rope round his neck,” but she doesn’t know how it happened because she “didn’t wake up”, she is a
sound sleeper (74-75). Mrs. Wright denies personal involvement in the death of her husband, yet she
acknowledges that he died while she slept beside him in the bed. Mrs. Wright says, “I was on the inside”
(75). Although she may be referring to her routine “inside” position of sleep behind her husband in the bed
placed along the wall, Mrs. Wright’s statement suggests a movement from the outside (her individual
consciousness) to the inside (the collective consciousness of the Fates). Her involvement with the rope of
death is the equivalent of severing the thread of life. She did not spin the thread, nor did she assign the
lot; she merely contributed a part to the whole, and that collective whole becomes greater than the sum of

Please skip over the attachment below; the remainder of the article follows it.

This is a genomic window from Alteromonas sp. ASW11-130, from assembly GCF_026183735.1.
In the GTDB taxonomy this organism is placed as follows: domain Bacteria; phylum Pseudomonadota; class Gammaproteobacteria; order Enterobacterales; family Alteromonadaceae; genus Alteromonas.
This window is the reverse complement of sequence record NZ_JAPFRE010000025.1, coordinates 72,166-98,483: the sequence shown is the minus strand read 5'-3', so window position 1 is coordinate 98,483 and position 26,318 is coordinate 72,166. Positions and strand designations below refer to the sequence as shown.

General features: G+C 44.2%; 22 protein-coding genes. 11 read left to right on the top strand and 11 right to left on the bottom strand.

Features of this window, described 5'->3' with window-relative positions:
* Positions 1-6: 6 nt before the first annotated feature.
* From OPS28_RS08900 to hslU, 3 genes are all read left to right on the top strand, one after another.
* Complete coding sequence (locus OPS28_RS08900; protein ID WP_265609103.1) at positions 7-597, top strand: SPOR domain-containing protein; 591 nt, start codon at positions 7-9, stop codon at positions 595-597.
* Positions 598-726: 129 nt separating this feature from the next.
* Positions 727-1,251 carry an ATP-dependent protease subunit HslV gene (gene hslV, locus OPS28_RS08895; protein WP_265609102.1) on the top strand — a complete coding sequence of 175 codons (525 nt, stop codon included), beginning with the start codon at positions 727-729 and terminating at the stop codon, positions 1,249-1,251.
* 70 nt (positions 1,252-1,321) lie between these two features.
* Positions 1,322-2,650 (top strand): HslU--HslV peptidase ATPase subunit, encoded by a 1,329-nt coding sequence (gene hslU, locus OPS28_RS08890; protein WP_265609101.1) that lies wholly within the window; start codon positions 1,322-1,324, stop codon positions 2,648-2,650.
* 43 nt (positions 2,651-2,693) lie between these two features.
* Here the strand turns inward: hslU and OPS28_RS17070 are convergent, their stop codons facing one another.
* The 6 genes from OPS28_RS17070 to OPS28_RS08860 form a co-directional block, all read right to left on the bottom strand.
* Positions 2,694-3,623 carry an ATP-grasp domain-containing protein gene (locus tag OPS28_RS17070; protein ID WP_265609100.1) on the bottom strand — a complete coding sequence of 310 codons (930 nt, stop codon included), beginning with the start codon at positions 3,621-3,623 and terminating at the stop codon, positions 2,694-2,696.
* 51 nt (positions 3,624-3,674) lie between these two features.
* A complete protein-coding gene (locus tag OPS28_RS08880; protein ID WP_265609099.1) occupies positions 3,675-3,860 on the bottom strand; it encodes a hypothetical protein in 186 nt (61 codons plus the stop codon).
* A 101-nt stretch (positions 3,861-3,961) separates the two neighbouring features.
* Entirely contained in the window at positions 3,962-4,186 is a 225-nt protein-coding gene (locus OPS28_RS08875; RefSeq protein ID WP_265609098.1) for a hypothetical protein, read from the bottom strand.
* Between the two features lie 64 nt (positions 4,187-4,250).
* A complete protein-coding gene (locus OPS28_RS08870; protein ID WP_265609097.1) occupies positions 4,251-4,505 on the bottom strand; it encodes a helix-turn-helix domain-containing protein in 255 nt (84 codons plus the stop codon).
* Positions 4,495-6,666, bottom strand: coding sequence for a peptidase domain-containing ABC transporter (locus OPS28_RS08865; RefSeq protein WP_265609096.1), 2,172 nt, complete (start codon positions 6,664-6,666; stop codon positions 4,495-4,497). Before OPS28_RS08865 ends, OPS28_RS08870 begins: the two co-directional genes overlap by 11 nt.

its parts. For this reason, Mrs. Wright is correct in denying individual knowledge or responsibility in the
death of her husband.
In Trifles, Mrs. Hale weaves the story or describes the circumstances, Mrs. Peters weighs the evidence
and determines the direction of justice, and Mrs. Wright carries out the verdict; although the procedure is
somewhat reversed, the mythic ritual is performed nevertheless. Susan Glaspell’s use of the Fates, or the
Three Sisters, does not weaken her dramatization of women who are oppressed by men. Although some
believe that the power of the Three Sisters rivals that of Zeus, Glaspell reminds her audience that,
regardless of myth or twentieth-century law, it still takes three women to equal one man. That is the
inequality on which she focuses.
– JUDITH KAY RUSSELL, Middle Tennessee State University